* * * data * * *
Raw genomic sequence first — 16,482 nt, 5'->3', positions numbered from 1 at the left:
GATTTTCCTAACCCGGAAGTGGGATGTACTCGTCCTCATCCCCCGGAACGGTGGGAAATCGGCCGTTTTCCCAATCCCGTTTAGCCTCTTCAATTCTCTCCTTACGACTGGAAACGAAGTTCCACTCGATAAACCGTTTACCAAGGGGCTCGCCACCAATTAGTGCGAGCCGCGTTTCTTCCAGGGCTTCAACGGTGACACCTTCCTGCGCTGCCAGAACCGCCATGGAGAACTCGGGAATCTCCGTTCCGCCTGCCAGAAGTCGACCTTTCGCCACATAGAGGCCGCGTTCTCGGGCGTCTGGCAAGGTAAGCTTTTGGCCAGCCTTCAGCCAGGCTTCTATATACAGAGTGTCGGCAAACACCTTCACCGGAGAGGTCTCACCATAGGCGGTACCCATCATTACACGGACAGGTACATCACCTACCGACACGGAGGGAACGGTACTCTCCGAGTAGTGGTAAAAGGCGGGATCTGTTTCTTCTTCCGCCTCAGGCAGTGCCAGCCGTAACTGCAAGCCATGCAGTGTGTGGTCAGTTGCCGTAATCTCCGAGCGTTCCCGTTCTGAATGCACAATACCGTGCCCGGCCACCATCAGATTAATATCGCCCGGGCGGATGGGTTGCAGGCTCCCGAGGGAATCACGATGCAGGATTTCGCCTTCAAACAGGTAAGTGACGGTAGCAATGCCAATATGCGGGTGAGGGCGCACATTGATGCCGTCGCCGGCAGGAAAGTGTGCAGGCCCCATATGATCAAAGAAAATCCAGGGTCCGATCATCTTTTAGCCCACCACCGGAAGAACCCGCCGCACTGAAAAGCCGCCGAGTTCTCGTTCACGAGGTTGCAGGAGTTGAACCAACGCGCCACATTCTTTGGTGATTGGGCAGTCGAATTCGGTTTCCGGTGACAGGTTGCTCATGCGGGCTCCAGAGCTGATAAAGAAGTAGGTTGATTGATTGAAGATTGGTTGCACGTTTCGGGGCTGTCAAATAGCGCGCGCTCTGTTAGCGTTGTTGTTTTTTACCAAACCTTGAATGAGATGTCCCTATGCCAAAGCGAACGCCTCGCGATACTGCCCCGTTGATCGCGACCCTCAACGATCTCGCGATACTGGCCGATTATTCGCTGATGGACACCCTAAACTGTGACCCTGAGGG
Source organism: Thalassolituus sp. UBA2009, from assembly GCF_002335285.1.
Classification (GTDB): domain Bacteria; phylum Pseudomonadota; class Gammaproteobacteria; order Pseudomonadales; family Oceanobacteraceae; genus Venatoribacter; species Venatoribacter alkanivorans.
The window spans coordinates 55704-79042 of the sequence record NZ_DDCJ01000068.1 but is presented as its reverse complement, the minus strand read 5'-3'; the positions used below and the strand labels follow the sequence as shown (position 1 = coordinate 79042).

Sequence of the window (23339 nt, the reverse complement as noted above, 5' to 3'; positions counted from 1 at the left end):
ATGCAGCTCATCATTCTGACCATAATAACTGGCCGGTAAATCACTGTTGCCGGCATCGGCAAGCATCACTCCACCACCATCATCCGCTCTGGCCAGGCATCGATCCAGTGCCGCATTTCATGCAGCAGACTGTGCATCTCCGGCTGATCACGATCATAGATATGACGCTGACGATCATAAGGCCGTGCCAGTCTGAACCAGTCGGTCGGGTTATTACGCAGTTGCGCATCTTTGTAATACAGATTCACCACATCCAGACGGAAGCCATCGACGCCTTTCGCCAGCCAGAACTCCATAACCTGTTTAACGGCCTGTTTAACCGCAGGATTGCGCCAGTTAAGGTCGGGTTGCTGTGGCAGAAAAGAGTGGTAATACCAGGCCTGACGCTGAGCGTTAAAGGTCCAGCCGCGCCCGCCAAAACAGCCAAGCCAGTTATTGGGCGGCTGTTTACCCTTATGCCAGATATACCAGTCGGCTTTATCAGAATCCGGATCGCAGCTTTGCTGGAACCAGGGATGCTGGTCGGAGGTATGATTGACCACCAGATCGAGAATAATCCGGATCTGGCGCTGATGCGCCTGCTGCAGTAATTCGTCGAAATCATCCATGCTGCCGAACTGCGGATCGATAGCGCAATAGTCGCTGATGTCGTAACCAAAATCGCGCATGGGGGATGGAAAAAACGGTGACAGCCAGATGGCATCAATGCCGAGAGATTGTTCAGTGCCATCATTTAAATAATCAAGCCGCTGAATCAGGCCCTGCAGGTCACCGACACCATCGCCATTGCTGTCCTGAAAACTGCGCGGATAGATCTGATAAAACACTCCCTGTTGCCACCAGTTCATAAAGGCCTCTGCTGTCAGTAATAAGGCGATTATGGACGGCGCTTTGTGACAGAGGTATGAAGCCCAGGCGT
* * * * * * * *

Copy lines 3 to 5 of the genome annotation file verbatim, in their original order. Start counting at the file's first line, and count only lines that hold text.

Source organism: Thalassolituus sp. UBA2009, from assembly GCF_002335285.1.
Classification (GTDB): domain Bacteria; phylum Pseudomonadota; class Gammaproteobacteria; order Pseudomonadales; family Oceanobacteraceae; genus Venatoribacter; species Venatoribacter alkanivorans.
The window spans coordinates 55704-79042 of the sequence record NZ_DDCJ01000068.1 but is presented as its reverse complement, the minus strand read 5'-3'; the positions used below and the strand labels follow the sequence as shown (position 1 = coordinate 79042).